Mary Jacobus (Acting Director 2009-10: Andrew Webber)
CRASSH was founded in 2001, with the aim of creating a new focus for disciplinary innovation and, in particular, interdisciplinary dialogues across the full spectrum of the Arts, Humanities and Social Sciences. In 2011, the Centre will move into a purpose-built new building on the University's main Humanities site. We support the work of scholars at all career levels, from graduate researchers onwards, and encourage interaction across those levels. CRASSH is now known nationally and internationally as a centre of excellence for such work.
CRASSH supports a digital user network, coordinated by a steering group. It hosts regular conference and workshop events in the broad area of digital humanities. It liaises actively with digital service providers in Cambridge (principally CARET and the University Library) and is a member of a number of national and international consortia and networks in e-humanities.
The Institute of Historical Research (IHR) is one of 10 member Institutes of the School of Advanced Study, University of London. Founded in 1921, it aims to promote the study of history and an appreciation of the importance of the past; to provide institutional support and individual leadership for the broad historical community; to offer a wide range of facilities and services which assist the researching, teaching, writing and dissemination of history; and to further high quality scholarship on particular aspects of the past by means of collective research projects.
The IHR also offers a range of consultancy and advisory services, and welcomes opportunities for collaboration within and outside the higher education sector.
Co-directors: Barbara Bordalejo, David Parker, Peter Robinson
The Institute for Textual Scholarship and Electronic Editing is founded on the premise that computer methods are now fundamental to every stage of the editorial process. We use digital tools to locate and view the original materials; to transcribe them into electronic form; to compare the texts and to analyze the patterns of variation; and we publish them electronically. We are the home of two major projects built to this formula: the St John's Gospel editions led by David Parker, and the Canterbury Tales Project, led by Barbara Bordalejo and Peter Robinson.
Creation of scholarly editions in digital form, particularly of works in many versions; large scale digitization of manuscript materials; development of software for scholarly editing
The Digital Humanities Observatory (DHO) is a central component within the Humanities Serving Irish Society (HSIS) initiative. The DHO was established under auspices of the Royal Irish Academy to manage and co-ordinate the increasingly complex e-resources created in the arts and humanities. It will enable research and researchers in Ireland to keep abreast of international developments in the creation, use, and preservation of digital resources.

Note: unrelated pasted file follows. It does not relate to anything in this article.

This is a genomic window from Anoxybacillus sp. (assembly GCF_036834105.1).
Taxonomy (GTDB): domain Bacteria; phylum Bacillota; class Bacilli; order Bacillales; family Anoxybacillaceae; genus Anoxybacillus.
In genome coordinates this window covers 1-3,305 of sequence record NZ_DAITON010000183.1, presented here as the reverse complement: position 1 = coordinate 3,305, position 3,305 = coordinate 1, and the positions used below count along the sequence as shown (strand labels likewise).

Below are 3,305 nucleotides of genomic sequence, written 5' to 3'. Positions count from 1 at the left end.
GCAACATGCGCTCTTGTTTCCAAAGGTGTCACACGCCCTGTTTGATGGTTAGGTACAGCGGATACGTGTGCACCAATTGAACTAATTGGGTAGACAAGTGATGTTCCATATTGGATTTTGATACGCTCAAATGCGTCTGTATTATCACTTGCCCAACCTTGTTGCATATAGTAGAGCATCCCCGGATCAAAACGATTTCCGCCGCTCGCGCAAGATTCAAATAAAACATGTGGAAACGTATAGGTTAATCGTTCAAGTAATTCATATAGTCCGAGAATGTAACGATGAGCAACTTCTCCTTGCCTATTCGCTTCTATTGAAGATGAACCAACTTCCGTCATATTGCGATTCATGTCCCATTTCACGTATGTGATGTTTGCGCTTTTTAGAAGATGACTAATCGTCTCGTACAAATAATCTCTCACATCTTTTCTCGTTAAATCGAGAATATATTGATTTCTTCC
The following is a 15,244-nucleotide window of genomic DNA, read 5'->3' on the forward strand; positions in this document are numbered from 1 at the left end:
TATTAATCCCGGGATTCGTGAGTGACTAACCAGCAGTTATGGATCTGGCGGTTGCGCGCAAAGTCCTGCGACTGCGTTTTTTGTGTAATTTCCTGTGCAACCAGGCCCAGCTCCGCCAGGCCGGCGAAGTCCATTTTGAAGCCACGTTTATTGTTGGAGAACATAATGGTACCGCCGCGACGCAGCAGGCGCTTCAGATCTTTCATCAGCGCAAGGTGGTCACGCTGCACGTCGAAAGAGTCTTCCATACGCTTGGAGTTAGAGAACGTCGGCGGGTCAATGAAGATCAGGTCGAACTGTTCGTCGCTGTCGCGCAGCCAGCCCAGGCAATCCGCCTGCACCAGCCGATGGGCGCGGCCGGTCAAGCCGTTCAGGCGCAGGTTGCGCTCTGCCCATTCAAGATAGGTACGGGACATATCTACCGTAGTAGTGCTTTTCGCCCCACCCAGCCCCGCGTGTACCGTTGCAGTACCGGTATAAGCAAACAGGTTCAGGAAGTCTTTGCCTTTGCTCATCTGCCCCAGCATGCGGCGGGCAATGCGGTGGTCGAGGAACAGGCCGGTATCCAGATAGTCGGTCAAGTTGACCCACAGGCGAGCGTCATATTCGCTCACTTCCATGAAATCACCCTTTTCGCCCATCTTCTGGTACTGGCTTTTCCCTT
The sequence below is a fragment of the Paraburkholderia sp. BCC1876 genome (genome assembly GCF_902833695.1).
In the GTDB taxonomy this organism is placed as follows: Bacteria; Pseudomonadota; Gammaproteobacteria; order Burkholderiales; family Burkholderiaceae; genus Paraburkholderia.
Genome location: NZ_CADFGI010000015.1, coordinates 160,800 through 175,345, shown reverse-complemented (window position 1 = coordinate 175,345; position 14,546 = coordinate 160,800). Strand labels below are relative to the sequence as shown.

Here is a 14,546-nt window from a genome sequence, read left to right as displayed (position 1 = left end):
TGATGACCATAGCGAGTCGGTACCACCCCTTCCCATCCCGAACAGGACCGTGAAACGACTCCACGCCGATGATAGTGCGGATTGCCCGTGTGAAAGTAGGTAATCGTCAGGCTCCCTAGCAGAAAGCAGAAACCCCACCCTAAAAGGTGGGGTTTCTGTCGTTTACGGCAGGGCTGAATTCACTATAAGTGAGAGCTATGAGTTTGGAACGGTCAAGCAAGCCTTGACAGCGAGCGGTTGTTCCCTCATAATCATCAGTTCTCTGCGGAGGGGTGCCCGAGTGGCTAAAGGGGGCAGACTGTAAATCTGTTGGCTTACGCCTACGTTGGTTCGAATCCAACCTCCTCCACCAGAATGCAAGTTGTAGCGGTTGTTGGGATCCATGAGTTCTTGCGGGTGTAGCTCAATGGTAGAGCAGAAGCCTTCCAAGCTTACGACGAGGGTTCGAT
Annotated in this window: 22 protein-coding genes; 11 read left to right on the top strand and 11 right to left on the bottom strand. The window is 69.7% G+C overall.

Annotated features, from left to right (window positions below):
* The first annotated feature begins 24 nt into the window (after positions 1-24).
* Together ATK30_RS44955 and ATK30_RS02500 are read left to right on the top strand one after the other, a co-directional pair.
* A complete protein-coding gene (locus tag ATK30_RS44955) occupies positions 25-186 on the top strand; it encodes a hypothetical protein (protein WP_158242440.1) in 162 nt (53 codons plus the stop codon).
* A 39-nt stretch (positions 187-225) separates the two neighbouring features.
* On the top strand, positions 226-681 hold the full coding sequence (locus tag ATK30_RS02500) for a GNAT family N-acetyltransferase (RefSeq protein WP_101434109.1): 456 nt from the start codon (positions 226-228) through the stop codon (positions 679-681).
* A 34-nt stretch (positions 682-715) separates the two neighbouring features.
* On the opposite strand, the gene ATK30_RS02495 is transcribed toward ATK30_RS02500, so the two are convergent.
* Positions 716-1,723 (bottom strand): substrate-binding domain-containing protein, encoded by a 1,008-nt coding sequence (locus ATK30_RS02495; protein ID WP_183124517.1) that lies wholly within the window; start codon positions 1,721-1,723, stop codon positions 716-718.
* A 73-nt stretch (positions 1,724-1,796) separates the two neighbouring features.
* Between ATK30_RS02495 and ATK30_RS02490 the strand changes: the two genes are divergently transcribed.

The staff of the DHO comprises a Director, IT Manager, Metadata Manager, Digital Humanities Specialists, and a Programme Coordinator.
It will fulfil these objectives by:
serving as a knowledge base in Ireland via consultations with project partners;
setting national standards to ensure the interoperability, preservation, and long-term accessibility of digital resources;
establishing a central repository which will provide access to a wide variety of interdisciplinary, multilingual, and mulimodal digital resources created on the island of Ireland.
The DHO co-ordinates and consolidates initiatives in humanities digitisation so that new lines of enquiry developing from the HSIS/DHO infrastructure and research programmes will benefit all researchers in Ireland.
UCL is proud to announce the establishment of a new Centre for Digital Humanities. Capitalising on UCL's interdisciplinary expertise in information studies, computing science, and the arts and humanities, this new centre will bring together disparate individuals to foster Digital Humanities research and teaching at UCL.
For those within UCL:
- Inter-departmental communication & collaboration
- Funding application support
- Decoding Digital Humanities' reading & discussion group
For those outside of UCL:
- Collaborations with academic institutions
- Collaborations with cultural heritage institutions
The Digital Design Studio (DDS) is a postgraduate research and commercial centre of Glasgow School of Art. Its intense learning and research environment exploits the interface between science, technology and the arts to explore imaginative and novel uses of advanced 3D digital visualisation and interaction technologies. Research activity at the DDS is underpinned by one and two year masters degrees and a growing PhD community. The DDS is dedicated to developing ways in which people can engage and interact with data and emerging digital visualisation systems.
Ultra hi-res laser scanning
3D modelling, simulation, and visualisation
Hi-def photography (including stereo photography)
3D virtual environments, design and interaction
Graphical interface development
3D sound design
Sound post-production and dubbing